Yes, the ladies of the world—and in my circle, queer, gay, and nonbinary folks too—are blocking off evenings to see the movie with their moms, sisters, and friends. This is a wonderful and exciting thing to share with fellow appreciators of the dude bod. It’s an opportunity to bond and gush over a shared experience of celebratory sexuality in real-time: a feat difficult to achieve in, say, even a romance book club. In the first weeks of the film’s opening, 96 percent of the viewership has been female—and the film doubled its operating budget with those women’s ticket sales. There’s no doubt that women want, and need, to see this movie, to see themselves reflected in the faces of the women on screen.
But I’d like to make the case for sharing Magic Mike XXL with havers of the dude bod, whether or not that dude bod comes with enticingly globular buttocks or a well-waxed chest. Because while Magic Mike XXL is a visual wonder to behold, what I hear from my friends—every last one of whom is currently in the process of actively raving about this movie—is how much they love the film for who and how the men are, rather than what they look like.
Sure, it is a movie about strippers—er, “male entertainers”—who make their living off of presenting wild and wonderful sexual fantasies to a gorgeously diverse array of eager women. But what’s beautiful about Mike Lane, “Tarzan,” “Big Dick” Richie, Ken, and Tito is that they’re as earnest offstage in their efforts to understand and please women as they are dedicated to a flashier version of the same thing onstage. It is what makes them more than entertainers. It is what makes them artists. Glorious, spray-tanned artists who travel across the South in a fro-yo food truck.
And dudes, you can and should emulate the bros of MMXXL! It will make you happier and it will make your partners happier. I don’t mean take up welding and choreograph elaborate dance routines to Ginuwine’s “Pony.” I mean trust your partners, ask them what they want, and give them a reason to feel safe telling you the truthful answer to that question! Listen to your partners! Give their desires to them, and do it with all the gusto of a man unafraid to make simulated love to a convenience store refrigerator!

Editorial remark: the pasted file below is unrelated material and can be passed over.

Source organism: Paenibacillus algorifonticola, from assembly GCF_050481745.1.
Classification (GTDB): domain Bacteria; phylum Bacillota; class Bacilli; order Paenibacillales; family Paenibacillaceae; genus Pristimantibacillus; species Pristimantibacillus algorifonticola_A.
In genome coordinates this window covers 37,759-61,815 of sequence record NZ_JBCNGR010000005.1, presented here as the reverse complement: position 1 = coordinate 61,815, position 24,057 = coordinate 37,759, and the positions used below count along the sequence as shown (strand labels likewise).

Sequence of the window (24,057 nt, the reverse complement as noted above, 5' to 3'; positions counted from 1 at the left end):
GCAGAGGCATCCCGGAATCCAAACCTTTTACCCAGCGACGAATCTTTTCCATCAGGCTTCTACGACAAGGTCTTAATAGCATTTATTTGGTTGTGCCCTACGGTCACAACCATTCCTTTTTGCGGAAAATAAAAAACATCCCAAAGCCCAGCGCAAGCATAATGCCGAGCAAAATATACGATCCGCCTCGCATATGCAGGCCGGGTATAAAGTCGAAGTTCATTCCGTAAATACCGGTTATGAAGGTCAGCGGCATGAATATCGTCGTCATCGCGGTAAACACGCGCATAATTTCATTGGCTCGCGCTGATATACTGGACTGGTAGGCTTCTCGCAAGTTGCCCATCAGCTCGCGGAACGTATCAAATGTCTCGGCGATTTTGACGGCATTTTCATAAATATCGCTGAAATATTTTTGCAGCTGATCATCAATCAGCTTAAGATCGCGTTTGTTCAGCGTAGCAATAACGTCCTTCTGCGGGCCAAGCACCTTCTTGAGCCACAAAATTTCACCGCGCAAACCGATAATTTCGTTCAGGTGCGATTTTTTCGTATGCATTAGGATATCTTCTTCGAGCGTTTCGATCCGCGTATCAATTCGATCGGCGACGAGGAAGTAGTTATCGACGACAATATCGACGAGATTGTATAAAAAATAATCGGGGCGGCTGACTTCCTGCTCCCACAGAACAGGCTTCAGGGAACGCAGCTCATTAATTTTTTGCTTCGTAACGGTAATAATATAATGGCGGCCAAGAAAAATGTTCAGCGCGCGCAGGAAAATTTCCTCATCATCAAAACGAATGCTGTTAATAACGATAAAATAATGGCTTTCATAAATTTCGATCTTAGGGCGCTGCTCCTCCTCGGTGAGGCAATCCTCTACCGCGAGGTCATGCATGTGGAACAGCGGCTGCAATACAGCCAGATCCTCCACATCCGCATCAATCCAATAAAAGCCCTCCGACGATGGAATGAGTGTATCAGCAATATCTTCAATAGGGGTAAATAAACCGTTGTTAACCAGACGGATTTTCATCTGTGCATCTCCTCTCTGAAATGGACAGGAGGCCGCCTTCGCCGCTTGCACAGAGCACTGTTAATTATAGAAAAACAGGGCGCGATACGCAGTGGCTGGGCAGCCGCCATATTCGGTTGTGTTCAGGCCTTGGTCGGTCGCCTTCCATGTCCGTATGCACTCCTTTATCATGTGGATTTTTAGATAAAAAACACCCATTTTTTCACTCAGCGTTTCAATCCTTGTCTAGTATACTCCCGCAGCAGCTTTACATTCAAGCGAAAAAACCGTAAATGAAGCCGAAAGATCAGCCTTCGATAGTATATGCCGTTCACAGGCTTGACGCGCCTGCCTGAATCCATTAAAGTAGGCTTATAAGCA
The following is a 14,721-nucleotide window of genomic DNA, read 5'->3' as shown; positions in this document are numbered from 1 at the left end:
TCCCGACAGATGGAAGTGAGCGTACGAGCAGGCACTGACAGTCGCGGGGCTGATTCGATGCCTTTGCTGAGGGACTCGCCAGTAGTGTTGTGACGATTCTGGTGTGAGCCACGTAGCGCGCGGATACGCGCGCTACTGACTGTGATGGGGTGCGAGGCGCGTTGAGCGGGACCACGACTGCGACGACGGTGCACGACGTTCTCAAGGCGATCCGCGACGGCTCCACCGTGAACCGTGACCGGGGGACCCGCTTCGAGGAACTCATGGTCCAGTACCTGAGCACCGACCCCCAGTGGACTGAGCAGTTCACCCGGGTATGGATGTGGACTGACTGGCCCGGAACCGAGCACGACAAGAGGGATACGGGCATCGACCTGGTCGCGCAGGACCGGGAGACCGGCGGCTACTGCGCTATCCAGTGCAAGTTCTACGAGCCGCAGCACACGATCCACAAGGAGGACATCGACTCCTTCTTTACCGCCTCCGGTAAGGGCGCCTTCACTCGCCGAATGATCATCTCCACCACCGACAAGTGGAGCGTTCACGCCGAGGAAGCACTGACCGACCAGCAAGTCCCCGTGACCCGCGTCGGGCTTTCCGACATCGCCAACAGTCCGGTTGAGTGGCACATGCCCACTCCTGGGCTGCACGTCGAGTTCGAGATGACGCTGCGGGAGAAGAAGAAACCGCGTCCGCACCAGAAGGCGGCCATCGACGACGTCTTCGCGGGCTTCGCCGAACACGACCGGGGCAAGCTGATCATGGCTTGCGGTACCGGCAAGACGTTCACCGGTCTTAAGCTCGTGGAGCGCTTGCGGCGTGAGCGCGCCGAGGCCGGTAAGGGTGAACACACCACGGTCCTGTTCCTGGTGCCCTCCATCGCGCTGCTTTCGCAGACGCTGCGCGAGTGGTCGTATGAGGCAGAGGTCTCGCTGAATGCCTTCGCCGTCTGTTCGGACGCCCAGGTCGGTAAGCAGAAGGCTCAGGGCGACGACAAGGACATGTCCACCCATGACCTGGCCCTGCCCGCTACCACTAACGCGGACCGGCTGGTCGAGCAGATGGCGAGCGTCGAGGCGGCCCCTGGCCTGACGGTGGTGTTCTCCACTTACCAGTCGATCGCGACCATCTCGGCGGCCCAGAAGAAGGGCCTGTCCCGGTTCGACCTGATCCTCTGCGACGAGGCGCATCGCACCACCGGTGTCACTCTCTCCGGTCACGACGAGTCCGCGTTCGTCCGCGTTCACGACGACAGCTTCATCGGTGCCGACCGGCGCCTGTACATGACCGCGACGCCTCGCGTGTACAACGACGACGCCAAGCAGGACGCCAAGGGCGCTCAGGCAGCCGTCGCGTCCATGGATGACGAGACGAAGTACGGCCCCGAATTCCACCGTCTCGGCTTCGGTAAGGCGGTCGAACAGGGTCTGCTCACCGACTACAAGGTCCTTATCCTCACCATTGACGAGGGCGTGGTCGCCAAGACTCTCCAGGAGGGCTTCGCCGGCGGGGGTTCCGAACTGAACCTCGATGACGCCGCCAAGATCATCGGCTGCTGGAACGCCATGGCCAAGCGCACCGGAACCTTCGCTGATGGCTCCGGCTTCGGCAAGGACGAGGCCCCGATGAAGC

If men see this movie and learn anything at all from it, there’s every chance that the women in their lives won’t need to buy a $10 ticket and an $8 bucket of popcorn in the future to experience the film’s thrill of being seen, of being appreciated, of being wanted not for what they can give to a man, but for the joy a man can, and should, take in making his lady-partner happy on her own terms.
Guys, we love this shit. And we are trying to tell you that we love it and we want more of it and we don’t want to have to booze through a two-drink minimum at our local gentlewoman’s club to experience it.
We want it now! At home! With you! This is a good thing!
The mainstream conversation about MMXXL has, for the most part, looked askance at women’s enthusiastic response to the film, with critics and think-piecers assuming that because women have zealously embraced the film, it is necessarily a “turn-off” for men.